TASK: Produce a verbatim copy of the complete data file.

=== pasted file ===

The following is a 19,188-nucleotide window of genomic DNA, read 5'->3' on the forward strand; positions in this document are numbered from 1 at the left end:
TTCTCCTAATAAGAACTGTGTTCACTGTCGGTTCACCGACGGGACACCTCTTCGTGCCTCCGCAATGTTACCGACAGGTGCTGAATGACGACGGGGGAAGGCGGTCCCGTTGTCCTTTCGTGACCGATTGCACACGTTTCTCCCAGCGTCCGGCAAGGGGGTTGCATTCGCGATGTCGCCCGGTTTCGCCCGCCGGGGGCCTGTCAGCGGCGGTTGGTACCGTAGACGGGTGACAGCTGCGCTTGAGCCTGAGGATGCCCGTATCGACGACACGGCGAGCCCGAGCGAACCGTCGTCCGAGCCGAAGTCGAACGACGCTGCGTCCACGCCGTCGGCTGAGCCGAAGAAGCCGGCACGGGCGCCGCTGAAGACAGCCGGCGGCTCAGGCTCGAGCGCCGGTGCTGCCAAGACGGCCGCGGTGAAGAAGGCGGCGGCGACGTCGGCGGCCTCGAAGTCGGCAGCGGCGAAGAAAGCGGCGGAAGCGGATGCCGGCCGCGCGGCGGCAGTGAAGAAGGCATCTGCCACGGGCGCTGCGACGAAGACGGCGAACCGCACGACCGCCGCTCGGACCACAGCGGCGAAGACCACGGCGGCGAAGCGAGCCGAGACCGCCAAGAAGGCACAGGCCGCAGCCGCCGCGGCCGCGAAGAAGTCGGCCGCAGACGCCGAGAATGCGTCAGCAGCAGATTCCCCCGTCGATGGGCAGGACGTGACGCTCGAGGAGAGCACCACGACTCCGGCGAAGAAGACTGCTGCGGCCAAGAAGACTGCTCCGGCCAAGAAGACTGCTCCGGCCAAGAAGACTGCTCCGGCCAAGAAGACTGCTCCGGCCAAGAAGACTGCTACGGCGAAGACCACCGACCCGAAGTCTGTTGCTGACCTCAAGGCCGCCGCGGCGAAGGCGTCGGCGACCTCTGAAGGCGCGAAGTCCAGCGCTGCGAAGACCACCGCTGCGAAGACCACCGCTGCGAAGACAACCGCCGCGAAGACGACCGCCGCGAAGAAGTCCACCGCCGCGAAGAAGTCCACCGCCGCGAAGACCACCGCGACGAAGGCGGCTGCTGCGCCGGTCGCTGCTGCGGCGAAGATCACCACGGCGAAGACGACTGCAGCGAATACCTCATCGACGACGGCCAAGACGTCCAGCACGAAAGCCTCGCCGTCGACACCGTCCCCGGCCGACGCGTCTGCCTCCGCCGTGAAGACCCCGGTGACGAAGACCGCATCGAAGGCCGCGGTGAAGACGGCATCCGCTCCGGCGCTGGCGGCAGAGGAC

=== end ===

The following is a 19,188-nucleotide window of genomic DNA, read 5'->3' on the forward strand; positions in this document are numbered from 1 at the left end:
TTCTCCTAATAAGAACTGTGTTCACTGTCGGTTCACCGACGGGACACCTCTTCGTGCCTCCGCAATGTTACCGACAGGTGCTGAATGACGACGGGGGAAGGCGGTCCCGTTGTCCTTTCGTGACCGATTGCACACGTTTCTCCCAGCGTCCGGCAAGGGGGTTGCATTCGCGATGTCGCCCGGTTTCGCCCGCCGGGGGCCTGTCAGCGGCGGTTGGTACCGTAGACGGGTGACAGCTGCGCTTGAGCCTGAGGATGCCCGTATCGACGACACGGCGAGCCCGAGCGAACCGTCGTCCGAGCCGAAGTCGAACGACGCTGCGTCCACGCCGTCGGCTGAGCCGAAGAAGCCGGCACGGGCGCCGCTGAAGACAGCCGGCGGCTCAGGCTCGAGCGCCGGTGCTGCCAAGACGGCCGCGGTGAAGAAGGCGGCGGCGACGTCGGCGGCCTCGAAGTCGGCAGCGGCGAAGAAAGCGGCGGAAGCGGATGCCGGCCGCGCGGCGGCAGTGAAGAAGGCATCTGCCACGGGCGCTGCGACGAAGACGGCGAACCGCACGACCGCCGCTCGGACCACAGCGGCGAAGACCACGGCGGCGAAGCGAGCCGAGACCGCCAAGAAGGCACAGGCCGCAGCCGCCGCGGCCGCGAAGAAGTCGGCCGCAGACGCCGAGAATGCGTCAGCAGCAGATTCCCCCGTCGATGGGCAGGACGTGACGCTCGAGGAGAGCACCACGACTCCGGCGAAGAAGACTGCTGCGGCCAAGAAGACTGCTCCGGCCAAGAAGACTGCTCCGGCCAAGAAGACTGCTCCGGCCAAGAAGACTGCTCCGGCCAAGAAGACTGCTACGGCGAAGACCACCGACCCGAAGTCTGTTGCTGACCTCAAGGCCGCCGCGGCGAAGGCGTCGGCGACCTCTGAAGGCGCGAAGTCCAGCGCTGCGAAGACCACCGCTGCGAAGACCACCGCTGCGAAGACAACCGCCGCGAAGACGACCGCCGCGAAGAAGTCCACCGCCGCGAAGAAGTCCACCGCCGCGAAGACCACCGCGACGAAGGCGGCTGCTGCGCCGGTCGCTGCTGCGGCGAAGATCACCACGGCGAAGACGACTGCAGCGAATACCTCATCGACGACGGCCAAGACGTCCAGCACGAAAGCCTCGCCGTCGACACCGTCCCCGGCCGACGCGTCTGCCTCCGCCGTGAAGACCCCGGTGACGAAGACCGCATCGAAGGCCGCGGTGAAGACGGCATCCGCTCCGGCGCTGGCGGCAGAGGAC